The GNU Compiler Collection uses a special library called libgcc during code generation, which contains shared code that would be inefficient to duplicate every time as well as auxiliary helper routines and runtime support. Its exact contents depends on the particular target, configuration and even command line options. GCC unconditionally assumes it can safely emit calls to libgcc symbols as it sees fit, thus all code compiled by GCC must be linked with libgcc. The library is automatically included by default when you link with GCC and you need to do nothing further to use it. However, kernels usually don't link with the standard user-space libc for obvious reasons and are linked with the -nodefaultlibs (implied by -nostdlib) which disables the automatic linking with libc and libgcc. This is a problem as gcc still thinks it can use libgcc and you need to link with it.
How to build libgcc
- Main article: GCC Cross-Compiler
You need to invoke the all-target-libgcc and install-target-libgcc make targets while building your GCC Cross-Compiler to build and install libgcc along with your cross-compiler. A static library called libgcc.a is installed into your compiler prefix along with the other compiler-specific files. Note that some architectures, such as ARM, have multiple kinds of ABIs and instruction sets: these targets will thus need multiple versions of libgcc depending on which particular compile options you use and they all go into compiler-specific subdirectories.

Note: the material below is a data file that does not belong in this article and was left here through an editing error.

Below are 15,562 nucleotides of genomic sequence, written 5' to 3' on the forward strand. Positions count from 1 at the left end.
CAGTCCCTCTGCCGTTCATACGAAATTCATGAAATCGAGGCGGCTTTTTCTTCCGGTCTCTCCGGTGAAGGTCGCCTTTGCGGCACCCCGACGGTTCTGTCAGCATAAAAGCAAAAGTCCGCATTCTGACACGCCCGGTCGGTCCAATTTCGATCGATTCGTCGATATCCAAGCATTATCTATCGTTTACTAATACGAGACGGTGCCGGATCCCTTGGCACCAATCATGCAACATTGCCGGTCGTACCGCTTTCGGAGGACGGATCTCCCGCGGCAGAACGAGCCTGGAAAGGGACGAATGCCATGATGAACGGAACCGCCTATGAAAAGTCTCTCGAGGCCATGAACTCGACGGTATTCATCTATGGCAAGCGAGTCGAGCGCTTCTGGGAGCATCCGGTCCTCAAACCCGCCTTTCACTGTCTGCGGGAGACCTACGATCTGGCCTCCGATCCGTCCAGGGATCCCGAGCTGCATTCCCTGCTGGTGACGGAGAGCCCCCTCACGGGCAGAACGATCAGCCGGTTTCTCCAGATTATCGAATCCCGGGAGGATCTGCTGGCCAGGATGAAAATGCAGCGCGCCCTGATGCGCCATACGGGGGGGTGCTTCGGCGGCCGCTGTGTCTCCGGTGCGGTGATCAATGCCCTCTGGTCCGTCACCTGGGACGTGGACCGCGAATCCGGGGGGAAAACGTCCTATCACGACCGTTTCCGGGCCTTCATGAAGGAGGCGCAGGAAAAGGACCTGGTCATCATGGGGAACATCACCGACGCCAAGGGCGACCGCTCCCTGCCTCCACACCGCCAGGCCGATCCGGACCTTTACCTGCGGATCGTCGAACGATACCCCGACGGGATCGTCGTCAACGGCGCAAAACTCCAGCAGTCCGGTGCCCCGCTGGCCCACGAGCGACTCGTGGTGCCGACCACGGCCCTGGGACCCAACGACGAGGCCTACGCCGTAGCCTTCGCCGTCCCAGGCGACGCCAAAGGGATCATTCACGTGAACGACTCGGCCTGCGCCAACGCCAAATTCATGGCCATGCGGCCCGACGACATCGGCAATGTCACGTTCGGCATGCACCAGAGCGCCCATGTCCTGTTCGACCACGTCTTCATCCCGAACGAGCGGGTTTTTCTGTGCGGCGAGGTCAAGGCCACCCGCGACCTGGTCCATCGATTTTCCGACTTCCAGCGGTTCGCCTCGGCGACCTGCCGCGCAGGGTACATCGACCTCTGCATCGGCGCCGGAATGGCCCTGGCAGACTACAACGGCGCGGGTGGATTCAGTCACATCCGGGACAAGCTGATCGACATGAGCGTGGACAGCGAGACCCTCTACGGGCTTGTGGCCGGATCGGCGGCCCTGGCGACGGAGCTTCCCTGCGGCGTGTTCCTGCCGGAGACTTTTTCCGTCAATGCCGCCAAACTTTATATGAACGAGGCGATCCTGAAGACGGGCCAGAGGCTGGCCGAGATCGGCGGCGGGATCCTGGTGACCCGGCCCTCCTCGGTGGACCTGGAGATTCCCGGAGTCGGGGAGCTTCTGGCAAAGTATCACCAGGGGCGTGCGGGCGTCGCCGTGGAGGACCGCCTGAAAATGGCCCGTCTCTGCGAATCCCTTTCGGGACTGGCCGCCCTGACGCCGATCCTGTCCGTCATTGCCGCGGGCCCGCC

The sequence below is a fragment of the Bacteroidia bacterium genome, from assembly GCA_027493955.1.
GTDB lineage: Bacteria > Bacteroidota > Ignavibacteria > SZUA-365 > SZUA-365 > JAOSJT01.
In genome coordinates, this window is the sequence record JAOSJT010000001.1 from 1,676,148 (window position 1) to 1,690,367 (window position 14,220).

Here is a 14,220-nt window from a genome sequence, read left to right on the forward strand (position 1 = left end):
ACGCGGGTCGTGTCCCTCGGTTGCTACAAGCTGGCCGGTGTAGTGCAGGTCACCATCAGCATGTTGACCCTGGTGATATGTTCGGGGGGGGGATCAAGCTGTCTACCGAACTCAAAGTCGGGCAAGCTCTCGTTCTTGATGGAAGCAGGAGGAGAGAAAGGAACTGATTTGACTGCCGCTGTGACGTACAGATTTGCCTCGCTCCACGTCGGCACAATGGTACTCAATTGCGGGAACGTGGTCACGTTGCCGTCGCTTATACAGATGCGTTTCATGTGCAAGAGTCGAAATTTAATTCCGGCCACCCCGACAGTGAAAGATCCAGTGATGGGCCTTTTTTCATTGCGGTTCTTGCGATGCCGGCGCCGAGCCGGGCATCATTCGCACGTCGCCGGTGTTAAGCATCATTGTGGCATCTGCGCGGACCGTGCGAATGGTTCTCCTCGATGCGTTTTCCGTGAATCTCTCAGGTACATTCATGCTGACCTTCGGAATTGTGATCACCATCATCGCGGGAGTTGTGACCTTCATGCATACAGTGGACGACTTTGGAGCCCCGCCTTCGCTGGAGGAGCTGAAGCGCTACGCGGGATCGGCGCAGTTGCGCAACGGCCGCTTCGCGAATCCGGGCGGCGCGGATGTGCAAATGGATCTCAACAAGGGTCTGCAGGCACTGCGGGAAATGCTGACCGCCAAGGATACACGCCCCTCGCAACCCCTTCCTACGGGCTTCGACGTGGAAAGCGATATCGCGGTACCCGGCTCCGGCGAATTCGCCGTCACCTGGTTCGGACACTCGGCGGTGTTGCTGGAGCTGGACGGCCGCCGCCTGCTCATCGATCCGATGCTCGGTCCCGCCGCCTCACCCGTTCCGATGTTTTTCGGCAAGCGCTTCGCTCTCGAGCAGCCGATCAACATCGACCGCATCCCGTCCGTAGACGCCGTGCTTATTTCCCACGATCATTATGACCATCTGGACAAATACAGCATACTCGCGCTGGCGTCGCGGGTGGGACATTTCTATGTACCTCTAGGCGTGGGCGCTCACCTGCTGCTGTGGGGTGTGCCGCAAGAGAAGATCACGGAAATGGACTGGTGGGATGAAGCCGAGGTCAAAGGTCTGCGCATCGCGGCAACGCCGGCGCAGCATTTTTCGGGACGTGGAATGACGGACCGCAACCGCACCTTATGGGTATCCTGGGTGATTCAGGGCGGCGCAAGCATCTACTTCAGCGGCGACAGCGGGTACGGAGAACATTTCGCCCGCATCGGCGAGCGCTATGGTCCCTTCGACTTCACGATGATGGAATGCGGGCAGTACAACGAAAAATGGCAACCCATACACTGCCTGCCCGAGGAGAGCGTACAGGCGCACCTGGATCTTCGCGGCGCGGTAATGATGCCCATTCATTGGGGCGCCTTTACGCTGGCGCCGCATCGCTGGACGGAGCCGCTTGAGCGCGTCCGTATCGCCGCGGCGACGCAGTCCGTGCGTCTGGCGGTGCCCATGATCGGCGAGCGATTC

- Main article: Bare Bones
You can link with libgcc by passing -lgcc when linking your kernel with your compiler. You don't need to do this unless you pass the -nodefaultlibs option (implied by -nostdlib). For instance:
i686-elf-gcc -T linker.ld -o myos.kernel -ffreestanding boot.o kernel.o -nostdlib -lgcc
Note how libgcc is installed in a compiler-specific directory known to your compiler, but not to your linker. Thus you must use the compiler as a linker, rather than invoking ld directly, or you'll need to tell the linker where to find libgcc. Note also how you must be certain to give the machine compile options you compile with when you link (the -mfoo and -fbar options, among others) or you may get the wrong libgcc. If you want to know the full path of libgcc (if you insist on linking with ld rather than your compiler), you can do so:
i686-elf-gcc $CFLAGS -print-libgcc-file-name
You naturally also need to pass the machine compile options when using the -print-libgcc-file-name option. Make your build scripts or Makefile locate libgcc rather than hard-coding the path somewhere or other people will have a harder time building your operating system.